Future Thoughts: Transforming Healthcare One Idea at a Time

New (Transformational) Ideas that Nurses have Known for Decades

This may be a running post…a list of “new” ideas that are transforming healthcare AND that nurses (and let’s not forget social workers!)  have known for decade and which are finally getting the attention they deserve.  Someday I will have to do a post on a paper I did for my PhD on “Rubbish Theory”.  (Hint..one way things or ideas move from being perceived as rubbish to being valued as important is when they move from being associated with females [nursing? social work?] to males [medicine?]; and don’t even consider trying to convince me this isn’t still true!)   BUT despite my frustration with why nurses couldn’t get these ideas out in front, we need to be glad for our patients that someone is finally noticing and start supporting these initiatives.  So here is my current list of “things nurses have always known that are finally being valued in the mainstream”.

Culture of Health – the Robert Wood Johnson Foundation is putting their significant voice and money behind health as complete “physical, mental and social well-being”.

Social Determinants of health – I am certainly glad that the mainstream has finally discovered that there are things like income,  education, race, and zipcode that have a negative (or positive) impact on one’s health…but did NPR really have to run a series of stories on Marketplace talking about innovative physicians who are starting to work with these issues!  Honestly!  I  want to hear stories on NPR about nursing centers! Or lets talk about Lillian Wald and the Henry Street Settlement for goodness sake!  The editors at NPR should go to Bonnie Pilon’s blog https://my.vanderbilt.edu/healthcareintheshadows.  Bonnie is traveling the country collecting stories about nursing centers. Sad but true that the blog is named “healthcare in the shadows”.  Marginalized patients being cared for by marginalized health care providers!

Upstream Risks – those bright medical students (see HealthBegins.org website) have discovered the concept of upstream interventions and are running with it!  My personal favorite is their “Upstream Risks Screening Tool and Guide” (https://healthbegins.wufoo.com/forms/upstream-risk-screening-tool-2015/).  Does anyone besides me notice that this is similar to my work on vulnerability assessment published in 2010 ….but who is complaining?  It is my own fault that I thought a tool had to be valid and reliable to be published! (Another blog topic..nursing’s risk aversion and obsession with “rules”). But whether it is psychometrically sound or not, the Risk Screening Tool is a great idea (I can say that since I had the same idea :))  and we should incorporate some version of it in our practice.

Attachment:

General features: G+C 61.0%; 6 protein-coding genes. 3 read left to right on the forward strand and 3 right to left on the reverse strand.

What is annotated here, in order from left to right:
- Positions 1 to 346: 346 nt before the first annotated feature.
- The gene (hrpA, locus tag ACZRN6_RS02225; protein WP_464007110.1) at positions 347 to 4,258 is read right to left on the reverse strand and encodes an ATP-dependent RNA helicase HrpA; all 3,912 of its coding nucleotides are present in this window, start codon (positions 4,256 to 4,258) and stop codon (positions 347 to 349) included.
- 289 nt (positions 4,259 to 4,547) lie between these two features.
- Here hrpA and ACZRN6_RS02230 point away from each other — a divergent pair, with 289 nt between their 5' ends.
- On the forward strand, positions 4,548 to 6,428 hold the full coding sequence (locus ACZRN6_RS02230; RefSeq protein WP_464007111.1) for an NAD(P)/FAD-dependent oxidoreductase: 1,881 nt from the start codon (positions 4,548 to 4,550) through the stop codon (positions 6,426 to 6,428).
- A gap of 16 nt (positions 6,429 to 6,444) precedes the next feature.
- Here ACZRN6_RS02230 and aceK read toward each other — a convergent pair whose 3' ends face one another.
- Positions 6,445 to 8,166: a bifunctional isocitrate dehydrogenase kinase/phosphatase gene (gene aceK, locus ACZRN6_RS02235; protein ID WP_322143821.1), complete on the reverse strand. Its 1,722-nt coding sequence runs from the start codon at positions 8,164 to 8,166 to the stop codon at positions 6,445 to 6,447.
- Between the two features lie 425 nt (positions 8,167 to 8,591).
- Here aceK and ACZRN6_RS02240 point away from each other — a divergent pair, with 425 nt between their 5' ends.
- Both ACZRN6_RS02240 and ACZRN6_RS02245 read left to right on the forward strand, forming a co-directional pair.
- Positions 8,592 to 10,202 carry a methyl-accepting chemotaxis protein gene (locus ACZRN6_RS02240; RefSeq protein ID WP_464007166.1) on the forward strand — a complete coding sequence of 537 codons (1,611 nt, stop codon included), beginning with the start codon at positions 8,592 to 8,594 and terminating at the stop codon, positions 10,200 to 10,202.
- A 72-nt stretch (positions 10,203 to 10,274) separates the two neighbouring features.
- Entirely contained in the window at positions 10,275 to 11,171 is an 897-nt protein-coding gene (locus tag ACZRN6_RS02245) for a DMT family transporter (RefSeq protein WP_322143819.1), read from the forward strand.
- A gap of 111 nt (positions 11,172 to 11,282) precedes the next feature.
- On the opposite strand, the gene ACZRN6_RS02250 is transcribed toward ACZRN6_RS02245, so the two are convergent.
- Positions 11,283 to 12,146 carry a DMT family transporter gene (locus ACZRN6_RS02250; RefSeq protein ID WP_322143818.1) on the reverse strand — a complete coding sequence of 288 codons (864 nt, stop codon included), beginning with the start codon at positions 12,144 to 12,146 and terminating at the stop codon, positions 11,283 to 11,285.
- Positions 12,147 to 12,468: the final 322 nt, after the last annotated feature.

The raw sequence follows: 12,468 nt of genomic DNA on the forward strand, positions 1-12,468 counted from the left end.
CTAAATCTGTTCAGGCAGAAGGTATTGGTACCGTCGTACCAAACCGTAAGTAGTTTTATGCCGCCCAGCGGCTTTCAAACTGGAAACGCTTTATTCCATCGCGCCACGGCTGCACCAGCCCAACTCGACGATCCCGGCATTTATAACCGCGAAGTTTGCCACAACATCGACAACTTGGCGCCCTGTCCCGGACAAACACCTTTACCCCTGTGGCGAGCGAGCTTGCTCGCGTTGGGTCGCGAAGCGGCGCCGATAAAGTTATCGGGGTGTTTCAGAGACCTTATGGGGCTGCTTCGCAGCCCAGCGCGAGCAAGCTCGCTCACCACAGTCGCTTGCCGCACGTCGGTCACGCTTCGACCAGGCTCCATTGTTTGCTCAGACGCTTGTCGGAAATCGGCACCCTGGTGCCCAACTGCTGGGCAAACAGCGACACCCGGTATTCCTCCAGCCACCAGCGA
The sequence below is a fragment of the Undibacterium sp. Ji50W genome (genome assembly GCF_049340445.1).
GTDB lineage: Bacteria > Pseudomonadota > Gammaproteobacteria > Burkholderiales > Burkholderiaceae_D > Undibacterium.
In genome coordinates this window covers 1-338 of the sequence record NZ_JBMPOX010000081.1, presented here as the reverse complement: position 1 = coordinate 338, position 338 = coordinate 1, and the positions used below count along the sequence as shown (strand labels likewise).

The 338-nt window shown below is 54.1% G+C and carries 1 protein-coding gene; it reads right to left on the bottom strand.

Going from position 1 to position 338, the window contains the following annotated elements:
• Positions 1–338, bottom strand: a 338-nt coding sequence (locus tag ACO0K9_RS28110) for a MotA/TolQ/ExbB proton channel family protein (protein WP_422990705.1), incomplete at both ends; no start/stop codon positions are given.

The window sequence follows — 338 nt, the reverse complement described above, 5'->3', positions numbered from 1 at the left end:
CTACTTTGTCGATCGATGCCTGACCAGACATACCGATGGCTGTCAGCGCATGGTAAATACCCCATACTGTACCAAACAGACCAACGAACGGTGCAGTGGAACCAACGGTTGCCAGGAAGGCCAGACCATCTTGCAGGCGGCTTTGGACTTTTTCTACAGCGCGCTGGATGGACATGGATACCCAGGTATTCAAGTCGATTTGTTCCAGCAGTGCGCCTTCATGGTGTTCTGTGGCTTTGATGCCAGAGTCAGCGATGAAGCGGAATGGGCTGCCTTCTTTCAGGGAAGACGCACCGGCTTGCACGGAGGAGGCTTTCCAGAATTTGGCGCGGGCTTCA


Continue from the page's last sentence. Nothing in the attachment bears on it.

Complex Care Management – you should all take the time to read the Commonwealth Fund Issue Brief from August 2014,  “Caring for High-Need, High-Cost Patients: What Makes for a Successful Care Management Program?  http://www.commonwealthfund.org/publications/issue-briefs/2014/aug/high-need-high-cost-patients” .  This is strong information you can bring to administration to support the ROI on complex case management interventions.  A great business opportunity for nursing!

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2 thoughts on “New (Transformational) Ideas that Nurses have Known for Decades

  • You are right on, Kate. I always say, “Everything old is new again” when the right person starts spouting it like it was something they discovered. A couple years ago, I went to a multiple day conference where an MD was presenting on the importance of follow-p on discharge to prevent readmission. He was saying a nurse should meet patients just before discharge, get a list of the orders, make sure rx’s were filled, should accompany them home, set up their meds for the week, putting away all meds no longer needed, etc., check back to see if they were following thru on orders and appointments. He was presenting all over the country and people were paying big money for it.

    • Yes, it is kind of amazing who gets heard. Of course, we haven’t been good at producing the data and the getting the work out. We have to demonstrate impact and sell the idea.